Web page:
Does the world really need another video conferencing platform? That was my honest thought when I first learned about Sessions.
Admittedly, part of my resistance may have come from the six months it took me to teach my retired parents how to “unmute” themselves on Zoom. The thought of doing that all over again with a new platform terrified me. However, after digging deeper, I learned that Sessions is actually nothing like Zoom—or any other video conferencing product currently on the market.
Sessions is designed for customer-facing teams (not my parents), and the Sessions website specifically targets sales professionals, marketers, and customer success professionals. Zoom works just fine for virtual family reunions, and if you like cat filters, they’ve got you covered.
However, when it comes to sales pitches, customer onboarding, focus groups, and other business use cases, Sessions is to video chat what Zoom is to old-school conference calls with speaker phones. Sessions is a natural evolution—the next stage in video conferencing.
Again, I was skeptical, but the software’s popularity on Product Hunt (#1 Product of the Day, 5-star rating, and nearly 200 positive reviews at the time of publication) convinced me to explore it with an open mind. After all, the technophiles in the Product Hunt community may be early adopters, but they won’t latch onto a new SaaS product just because it’s novel.
What makes Sessions ideal for customer-facing teams?
We’ve all been through a lot since March of 2020, when the pandemic made our work virtual and we learned to make do with the tech we had. Collaboration became more challenging without projectors and live PowerPoint presentations, but we somehow got used to conversations like this:
“Bob, can you go ahead and share your screen? No, we can’t see your screen. Oh, do I have to give you permission? Wait, no, I don’t have permission to give you permission. Ashley, can you give Bob permission to share his screen? Ashley, we can’t hear you…”
What the Sessions’ creators have built is a video conferencing SaaS platform that does all the things we took for granted about live pre-pandemic business meetings. Sessions places the meeting agenda front-and-center for all attendees to see and follow along, it makessharing slides and videos painless, and it’s simple to embed files that everyone can access.
Admittedly, it may be hard to visualize how all this works by reading about it, but any reasonably tech-savvy person can master these features by poking around a bit. It really is that intuitive, and many Product Hunt reviews corroborate my experience.
Now, I should mention that Sessions doesn’t just fix the shortcomings of virtual meetings. It enhances them with scheduling and invitation tools, meeting prep tools, and a growing number of software integrations (19 at the time of publication). That means you can embed YouTube or Vimeo videos, work with Google Docs, Slides, and Sheets that all attendees can access, and interact with files from Canva, Figma, and other popular software products.
All this functionality exists right in the platform, making it a one-stop shop for meeting management and execution. Plus, one of my favorite things about Sessions is that participants can easily share and modify embedded content, so nobody is dependent on the host’s mastery of the platform (or lack thereof).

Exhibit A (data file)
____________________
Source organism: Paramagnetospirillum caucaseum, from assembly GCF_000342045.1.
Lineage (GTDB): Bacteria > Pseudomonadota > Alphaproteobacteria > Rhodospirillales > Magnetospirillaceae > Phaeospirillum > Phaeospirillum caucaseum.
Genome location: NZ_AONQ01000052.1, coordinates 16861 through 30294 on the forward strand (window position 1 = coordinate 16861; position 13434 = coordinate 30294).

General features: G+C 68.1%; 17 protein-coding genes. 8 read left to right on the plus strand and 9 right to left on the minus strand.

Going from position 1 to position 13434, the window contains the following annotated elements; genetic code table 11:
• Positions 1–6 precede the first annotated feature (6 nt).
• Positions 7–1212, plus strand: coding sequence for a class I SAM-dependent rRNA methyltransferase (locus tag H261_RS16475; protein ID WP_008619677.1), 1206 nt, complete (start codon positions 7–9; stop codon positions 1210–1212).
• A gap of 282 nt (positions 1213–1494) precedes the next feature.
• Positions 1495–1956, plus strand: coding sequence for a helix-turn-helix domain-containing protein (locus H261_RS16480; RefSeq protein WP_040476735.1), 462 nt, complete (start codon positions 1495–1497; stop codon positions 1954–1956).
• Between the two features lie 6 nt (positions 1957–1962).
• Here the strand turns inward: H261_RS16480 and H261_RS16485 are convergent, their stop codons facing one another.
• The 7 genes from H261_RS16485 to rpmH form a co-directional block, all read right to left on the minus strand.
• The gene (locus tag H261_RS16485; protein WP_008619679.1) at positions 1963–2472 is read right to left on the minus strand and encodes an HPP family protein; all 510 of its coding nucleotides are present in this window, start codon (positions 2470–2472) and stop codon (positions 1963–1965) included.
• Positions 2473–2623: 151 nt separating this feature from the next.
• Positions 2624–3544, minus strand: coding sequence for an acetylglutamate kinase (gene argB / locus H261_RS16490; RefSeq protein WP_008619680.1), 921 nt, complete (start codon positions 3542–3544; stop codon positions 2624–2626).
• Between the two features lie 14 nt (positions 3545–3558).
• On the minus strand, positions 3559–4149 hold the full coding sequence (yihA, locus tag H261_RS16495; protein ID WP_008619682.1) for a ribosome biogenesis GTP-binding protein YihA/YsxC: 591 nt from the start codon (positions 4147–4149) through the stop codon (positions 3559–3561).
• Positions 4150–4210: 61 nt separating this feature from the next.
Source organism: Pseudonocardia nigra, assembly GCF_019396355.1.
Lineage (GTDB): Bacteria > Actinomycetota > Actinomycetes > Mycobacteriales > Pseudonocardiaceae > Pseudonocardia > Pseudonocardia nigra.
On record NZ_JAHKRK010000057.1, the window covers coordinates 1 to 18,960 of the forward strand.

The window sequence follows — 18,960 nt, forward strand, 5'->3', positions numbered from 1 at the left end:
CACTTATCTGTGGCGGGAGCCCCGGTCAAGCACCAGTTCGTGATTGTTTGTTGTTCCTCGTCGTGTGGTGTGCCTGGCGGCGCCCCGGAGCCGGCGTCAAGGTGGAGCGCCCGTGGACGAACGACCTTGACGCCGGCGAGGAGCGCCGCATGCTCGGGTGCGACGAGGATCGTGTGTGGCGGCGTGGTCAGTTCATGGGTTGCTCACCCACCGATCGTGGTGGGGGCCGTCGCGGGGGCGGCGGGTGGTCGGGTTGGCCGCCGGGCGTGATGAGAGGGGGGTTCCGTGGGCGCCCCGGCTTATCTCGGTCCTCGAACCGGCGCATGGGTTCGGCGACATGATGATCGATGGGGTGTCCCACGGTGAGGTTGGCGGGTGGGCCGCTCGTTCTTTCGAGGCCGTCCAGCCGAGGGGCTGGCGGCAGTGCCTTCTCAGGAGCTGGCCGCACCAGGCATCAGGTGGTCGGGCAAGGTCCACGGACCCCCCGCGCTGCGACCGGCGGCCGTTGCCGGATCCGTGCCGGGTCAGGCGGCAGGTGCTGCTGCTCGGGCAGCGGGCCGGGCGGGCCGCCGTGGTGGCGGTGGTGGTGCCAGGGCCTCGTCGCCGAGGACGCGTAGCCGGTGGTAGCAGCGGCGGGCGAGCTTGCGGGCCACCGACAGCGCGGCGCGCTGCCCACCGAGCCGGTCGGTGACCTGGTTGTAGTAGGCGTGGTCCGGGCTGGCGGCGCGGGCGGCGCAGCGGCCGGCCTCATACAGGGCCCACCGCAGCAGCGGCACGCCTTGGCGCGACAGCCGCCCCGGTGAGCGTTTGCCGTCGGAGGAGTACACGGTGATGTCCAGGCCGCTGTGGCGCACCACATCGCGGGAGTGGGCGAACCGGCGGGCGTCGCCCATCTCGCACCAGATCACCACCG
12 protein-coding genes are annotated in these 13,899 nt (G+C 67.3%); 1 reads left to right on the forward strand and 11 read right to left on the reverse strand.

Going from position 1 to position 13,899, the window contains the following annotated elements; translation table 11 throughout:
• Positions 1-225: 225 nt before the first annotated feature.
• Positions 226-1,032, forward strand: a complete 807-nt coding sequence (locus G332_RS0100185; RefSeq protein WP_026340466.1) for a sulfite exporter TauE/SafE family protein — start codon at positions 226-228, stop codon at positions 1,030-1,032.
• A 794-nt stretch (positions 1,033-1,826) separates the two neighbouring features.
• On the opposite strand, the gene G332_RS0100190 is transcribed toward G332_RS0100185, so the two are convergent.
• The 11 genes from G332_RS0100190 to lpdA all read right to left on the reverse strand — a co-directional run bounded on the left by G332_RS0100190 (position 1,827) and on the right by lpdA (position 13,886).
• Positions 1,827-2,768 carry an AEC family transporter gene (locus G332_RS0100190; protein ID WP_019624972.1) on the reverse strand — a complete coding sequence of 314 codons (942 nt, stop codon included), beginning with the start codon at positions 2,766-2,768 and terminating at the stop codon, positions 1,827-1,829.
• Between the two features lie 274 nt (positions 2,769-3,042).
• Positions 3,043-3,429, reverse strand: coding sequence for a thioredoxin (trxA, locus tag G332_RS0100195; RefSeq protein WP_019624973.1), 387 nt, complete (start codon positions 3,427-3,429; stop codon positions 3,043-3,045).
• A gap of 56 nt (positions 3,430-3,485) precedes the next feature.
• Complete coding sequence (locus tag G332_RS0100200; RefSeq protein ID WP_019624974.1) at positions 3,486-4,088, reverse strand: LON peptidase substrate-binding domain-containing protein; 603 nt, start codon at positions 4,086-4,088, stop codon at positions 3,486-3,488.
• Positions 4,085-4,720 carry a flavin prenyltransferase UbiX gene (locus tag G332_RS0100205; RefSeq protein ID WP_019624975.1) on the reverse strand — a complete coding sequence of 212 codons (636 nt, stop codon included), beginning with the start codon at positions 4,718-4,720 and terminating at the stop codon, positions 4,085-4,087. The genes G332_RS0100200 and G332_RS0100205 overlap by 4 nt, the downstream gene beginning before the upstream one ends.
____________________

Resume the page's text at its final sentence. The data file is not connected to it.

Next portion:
Business use cases for Sessions
The Sessions website clearly identifies their target audience: Sales, Marketing, and Customer Success teams.
Personally, I could see it becoming the go-to platform for internal meetings as well (thanks to its collaboration tools and overall ease of use). That said, it has clear advantages for those customer-facing teams because all three departments deal with interactive presentations, and their success rests on how well they communicate complex ideas to their audiences.
Sales teams can use it for sales pitches and product demos. Marketing teams can use it for webinars and other content marketing efforts, along with marketing research like online focus groups that gather customer feedback. Finally, Customer Success teams can use Sessions for customer onboarding—something that is especially helpful for complex, enterprise-level software products.
Business intelligence and documentation
One final area where Sessions stands out is its proprietary cloud storage system, which they call Memory. Memory serves as a repository for meeting recordings, documents, and participant data (e.g., who attended each meeting).
In other words, attendees can hop onto Sessions months later and access documents covered during a meeting. Meanwhile, management can quickly determine who attended any given meeting, what was covered, and whether some sort of follow-up was required from the participants.
That means no more searching through messages in Outlook trying to find this or that attachment. If it was discussed in a meeting and you remember roughly when that meeting took place, accessing those documents becomes quick and painless.
Given the pace that business moves these days, and how much we’ve come to rely on virtual meetings, it was only a matter of time before someone developed a platform that simplified business collaboration.
Sessions is that platform. Based on my experience, there is no other video conferencing product on the market that serves customer-facing teams, and businesses in general, the way Sessions does. And sure, you can’t turn yourself into a cat using filters on Sessions, but as one attorney figured out when he accidentally turned himself into a cat during a deposition—that filter may be more of a bug than a feature.